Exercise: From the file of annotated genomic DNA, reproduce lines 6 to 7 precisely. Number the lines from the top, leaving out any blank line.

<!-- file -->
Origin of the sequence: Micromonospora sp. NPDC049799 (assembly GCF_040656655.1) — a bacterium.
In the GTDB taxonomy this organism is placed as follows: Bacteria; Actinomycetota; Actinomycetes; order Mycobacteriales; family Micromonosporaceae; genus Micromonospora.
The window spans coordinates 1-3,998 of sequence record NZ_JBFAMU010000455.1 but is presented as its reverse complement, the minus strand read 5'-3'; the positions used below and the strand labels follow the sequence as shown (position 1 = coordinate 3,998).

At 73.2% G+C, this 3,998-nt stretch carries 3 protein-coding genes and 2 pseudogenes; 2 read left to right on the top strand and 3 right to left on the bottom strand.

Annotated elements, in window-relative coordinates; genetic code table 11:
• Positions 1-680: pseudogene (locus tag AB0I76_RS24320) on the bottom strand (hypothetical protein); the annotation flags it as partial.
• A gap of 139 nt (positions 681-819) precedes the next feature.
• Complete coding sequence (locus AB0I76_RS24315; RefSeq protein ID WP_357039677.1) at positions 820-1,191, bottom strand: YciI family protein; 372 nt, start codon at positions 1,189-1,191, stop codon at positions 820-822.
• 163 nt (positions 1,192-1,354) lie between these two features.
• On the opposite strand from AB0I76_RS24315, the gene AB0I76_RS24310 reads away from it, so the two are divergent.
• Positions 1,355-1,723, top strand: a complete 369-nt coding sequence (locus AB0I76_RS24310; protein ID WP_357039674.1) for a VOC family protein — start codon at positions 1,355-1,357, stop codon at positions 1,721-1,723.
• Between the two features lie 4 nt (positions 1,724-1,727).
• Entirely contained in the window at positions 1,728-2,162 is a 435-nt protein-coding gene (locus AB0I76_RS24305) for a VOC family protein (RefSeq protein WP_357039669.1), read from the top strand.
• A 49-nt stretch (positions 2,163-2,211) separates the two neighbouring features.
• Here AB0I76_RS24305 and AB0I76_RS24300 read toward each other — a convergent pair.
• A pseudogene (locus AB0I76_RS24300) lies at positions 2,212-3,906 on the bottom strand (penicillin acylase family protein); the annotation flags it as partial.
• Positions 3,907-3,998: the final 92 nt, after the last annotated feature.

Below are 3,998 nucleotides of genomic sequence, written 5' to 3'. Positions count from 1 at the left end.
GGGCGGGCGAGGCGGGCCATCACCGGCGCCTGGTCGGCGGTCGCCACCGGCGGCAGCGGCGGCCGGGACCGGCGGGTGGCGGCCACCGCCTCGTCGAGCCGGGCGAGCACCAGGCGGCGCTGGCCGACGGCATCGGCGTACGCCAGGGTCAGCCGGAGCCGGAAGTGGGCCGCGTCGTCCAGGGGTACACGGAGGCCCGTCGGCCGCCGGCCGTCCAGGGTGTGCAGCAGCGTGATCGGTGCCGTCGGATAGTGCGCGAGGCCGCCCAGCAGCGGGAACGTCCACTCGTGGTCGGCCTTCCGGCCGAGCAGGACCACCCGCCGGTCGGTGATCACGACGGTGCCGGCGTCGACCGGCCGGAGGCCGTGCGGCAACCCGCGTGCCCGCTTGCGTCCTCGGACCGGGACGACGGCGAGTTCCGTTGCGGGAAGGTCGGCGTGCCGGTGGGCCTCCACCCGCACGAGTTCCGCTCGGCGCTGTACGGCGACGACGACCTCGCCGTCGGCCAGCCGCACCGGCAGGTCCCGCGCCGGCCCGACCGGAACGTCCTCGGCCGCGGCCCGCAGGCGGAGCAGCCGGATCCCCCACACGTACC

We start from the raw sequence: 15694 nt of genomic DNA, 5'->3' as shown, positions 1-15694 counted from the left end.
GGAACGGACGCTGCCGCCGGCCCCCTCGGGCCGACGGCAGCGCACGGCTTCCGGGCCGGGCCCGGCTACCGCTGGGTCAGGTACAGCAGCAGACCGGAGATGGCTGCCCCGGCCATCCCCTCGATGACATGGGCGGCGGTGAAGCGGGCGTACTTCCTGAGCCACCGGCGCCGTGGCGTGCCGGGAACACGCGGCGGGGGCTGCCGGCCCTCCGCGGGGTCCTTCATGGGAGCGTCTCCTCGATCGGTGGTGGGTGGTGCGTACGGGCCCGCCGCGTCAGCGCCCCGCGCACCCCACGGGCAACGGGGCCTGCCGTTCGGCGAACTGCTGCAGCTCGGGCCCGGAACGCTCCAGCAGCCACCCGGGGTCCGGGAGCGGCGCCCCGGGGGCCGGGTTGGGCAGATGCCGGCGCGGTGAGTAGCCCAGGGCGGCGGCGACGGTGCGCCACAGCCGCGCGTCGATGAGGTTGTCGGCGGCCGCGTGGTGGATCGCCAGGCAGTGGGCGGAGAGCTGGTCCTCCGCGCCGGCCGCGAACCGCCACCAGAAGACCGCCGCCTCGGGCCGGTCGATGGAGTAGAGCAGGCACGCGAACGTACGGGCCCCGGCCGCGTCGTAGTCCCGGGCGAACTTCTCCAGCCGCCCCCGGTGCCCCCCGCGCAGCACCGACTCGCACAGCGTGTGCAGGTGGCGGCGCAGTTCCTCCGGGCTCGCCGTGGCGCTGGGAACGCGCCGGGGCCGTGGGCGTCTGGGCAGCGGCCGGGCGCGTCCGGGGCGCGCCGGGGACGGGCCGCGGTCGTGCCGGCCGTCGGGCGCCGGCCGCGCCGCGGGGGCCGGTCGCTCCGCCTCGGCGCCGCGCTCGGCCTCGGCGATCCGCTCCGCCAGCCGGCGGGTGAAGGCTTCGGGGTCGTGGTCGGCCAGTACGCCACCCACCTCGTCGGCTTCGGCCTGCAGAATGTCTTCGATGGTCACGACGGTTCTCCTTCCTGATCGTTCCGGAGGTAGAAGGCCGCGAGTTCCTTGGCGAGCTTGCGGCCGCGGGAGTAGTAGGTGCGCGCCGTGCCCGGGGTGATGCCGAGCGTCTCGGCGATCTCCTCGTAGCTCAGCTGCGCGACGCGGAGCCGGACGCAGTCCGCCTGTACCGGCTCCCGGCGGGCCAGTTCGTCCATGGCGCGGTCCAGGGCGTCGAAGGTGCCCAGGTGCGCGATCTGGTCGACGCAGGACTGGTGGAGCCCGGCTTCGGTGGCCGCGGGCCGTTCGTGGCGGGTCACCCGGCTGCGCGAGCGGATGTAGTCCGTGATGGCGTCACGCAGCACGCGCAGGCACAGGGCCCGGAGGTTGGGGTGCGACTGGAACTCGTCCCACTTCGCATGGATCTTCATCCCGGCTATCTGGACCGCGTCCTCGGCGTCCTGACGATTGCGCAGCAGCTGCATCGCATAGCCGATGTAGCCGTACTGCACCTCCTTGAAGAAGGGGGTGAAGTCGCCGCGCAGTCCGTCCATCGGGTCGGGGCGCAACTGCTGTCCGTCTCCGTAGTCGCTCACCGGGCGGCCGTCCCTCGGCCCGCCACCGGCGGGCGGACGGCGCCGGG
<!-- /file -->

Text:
• Positions 1-680: pseudogene (locus tag AB0I76_RS24320) on the bottom strand (hypothetical protein); the annotation flags it as partial.
• A gap of 139 nt (positions 681-819) precedes the next feature.